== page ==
Understanding basic State Pension

Understand the basic State Pension including its importance in retirement planning. Find out how much you can get, when you can get it and what to do if you decide to defer claiming or can’t pay National Insurance.

This information is for a man born before 6 April 1951 or a woman born before 6 April 1953

Basic State Pension

The basic State Pension is paid to you by the government when you reach State Pension age. It is based on the number of qualifying years that you have gained. Qualifying years are gained through National Insurance contributions (NICs) that you have paid, are treated as having paid or have been credited with throughout your working life.  

Most people build up some State Pension, but the amount they get varies. It is important to understand how you build up State Pension and how much income it will give you in later life.

More information on how to claim your State Pension and National Insurance contributions can be found  on the following nidirect pages:

The State Pension as part of your retirement plan

When you get your State Pension, you will have a regular income for the rest of your life. It can give you a reliable source of income in retirement, although it might not be enough to support the lifestyle you want. You may want to consider saving more money yourself or contributing to a private pension.

If you want to make a plan for your retirement, it's important to know the amount of State Pension that you are building up. Find out how to get a State Pension statement on the following nidirect page:

You may also want to defer (put off claiming) your State Pension in order to build up more money to claim at a later date – find out how to do this and how it will impact your pension:

How much is your State Pension

The State Pension comprises the basic State Pension and the additional State Pension. Different people get different amounts of each.

The amount of State Pension you get depends on how many qualifying years of National Insurance you have built up. You build up qualifying years by paying National Insurance contributions, or you may get National Insurance credited to you by the government.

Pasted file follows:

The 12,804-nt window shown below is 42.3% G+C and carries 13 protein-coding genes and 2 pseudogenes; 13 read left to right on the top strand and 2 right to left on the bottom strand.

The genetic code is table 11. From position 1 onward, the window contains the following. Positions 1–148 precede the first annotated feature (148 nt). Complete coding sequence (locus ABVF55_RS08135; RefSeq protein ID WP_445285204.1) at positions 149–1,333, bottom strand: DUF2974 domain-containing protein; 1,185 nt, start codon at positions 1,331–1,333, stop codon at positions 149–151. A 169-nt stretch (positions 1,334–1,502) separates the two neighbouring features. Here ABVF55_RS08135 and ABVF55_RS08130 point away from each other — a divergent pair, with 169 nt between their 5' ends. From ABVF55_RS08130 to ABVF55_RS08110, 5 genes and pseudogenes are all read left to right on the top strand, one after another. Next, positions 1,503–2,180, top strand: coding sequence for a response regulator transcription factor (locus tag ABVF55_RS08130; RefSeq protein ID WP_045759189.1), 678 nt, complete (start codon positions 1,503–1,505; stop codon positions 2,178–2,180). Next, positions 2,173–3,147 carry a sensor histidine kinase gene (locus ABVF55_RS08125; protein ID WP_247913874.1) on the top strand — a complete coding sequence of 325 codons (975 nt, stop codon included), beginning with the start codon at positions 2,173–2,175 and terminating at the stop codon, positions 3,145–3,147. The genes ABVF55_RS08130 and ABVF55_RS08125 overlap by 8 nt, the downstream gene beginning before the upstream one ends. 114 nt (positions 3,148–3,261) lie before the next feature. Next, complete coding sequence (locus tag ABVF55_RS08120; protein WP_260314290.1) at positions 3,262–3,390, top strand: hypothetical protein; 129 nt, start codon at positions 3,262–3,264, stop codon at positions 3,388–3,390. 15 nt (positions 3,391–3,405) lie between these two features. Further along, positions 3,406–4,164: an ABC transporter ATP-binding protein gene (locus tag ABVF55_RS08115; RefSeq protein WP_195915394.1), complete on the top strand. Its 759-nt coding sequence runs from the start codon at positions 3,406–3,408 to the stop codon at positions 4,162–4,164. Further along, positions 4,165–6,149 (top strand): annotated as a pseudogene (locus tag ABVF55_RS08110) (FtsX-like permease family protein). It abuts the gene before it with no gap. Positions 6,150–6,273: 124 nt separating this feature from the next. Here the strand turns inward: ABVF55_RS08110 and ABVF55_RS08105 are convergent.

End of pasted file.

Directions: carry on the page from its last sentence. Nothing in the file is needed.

In 2019/20, a person can get up to £129.20 a week basic State Pension. Some people get less than this. Many people get more than this amount, because they also get an additional State Pension. 

When you can get the State Pension

You won't get your State Pension until you reach State Pension age. You can use the online calculator, at the link below, to find out when you'll reach State Pension age:

You won’t get your State Pension automatically - you have to claim it. For more information about claiming State Pension, go to the link below:

When you can't pay National Insurance

Sometimes you may not be able to pay National Insurance, for example if you are ill or unemployed. In many cases, the government makes your contribution for you by giving you credits.

You may also get credits if you are getting Child Benefit or caring for someone who is sick or disabled. You may also get other types of National Insurance credits.

Adult Dependency Increase

Adult Dependency Increase is a payment for a partner who is financially dependent on you. You may be getting this as part of your State Pension.

Adult Dependency Increase closed to new applications in 2010.

From 6 April 2020 all payments will stop. If you get Adult Dependency Increase now, you’ll keep getting it until then, as long as you’re eligible.

Since 2010, all State Pension customers have been informed about the ending of Adult Dependency Increase via a leaflet included with their annual up-rating notice. As a reminder, customers affected by this change were written to in May 2019.

Further reminder letters were issued in October 2019 and a final reminder letter will be sent in April 2020 when Adult Dependency Increase ends.

When payments stop you may be eligible to apply for Pension Credit or Universal Credit.

Changes in circumstances

If you get Adult Dependency Increase for a spouse or anyone else that lives with you, you’ll need to report any change in circumstances to the Northern Ireland Pension Centre. You must tell them if the person you’re claiming for:

  • starts work
  • stops living with you
  • gets a state benefit
  • gets an occupational or personal pension

If you’re a man claiming the increase for your wife, you’ll stop receiving the increase when she reaches State Pension age. You don’t need to tell the Northern Ireland Pension Centre about this.

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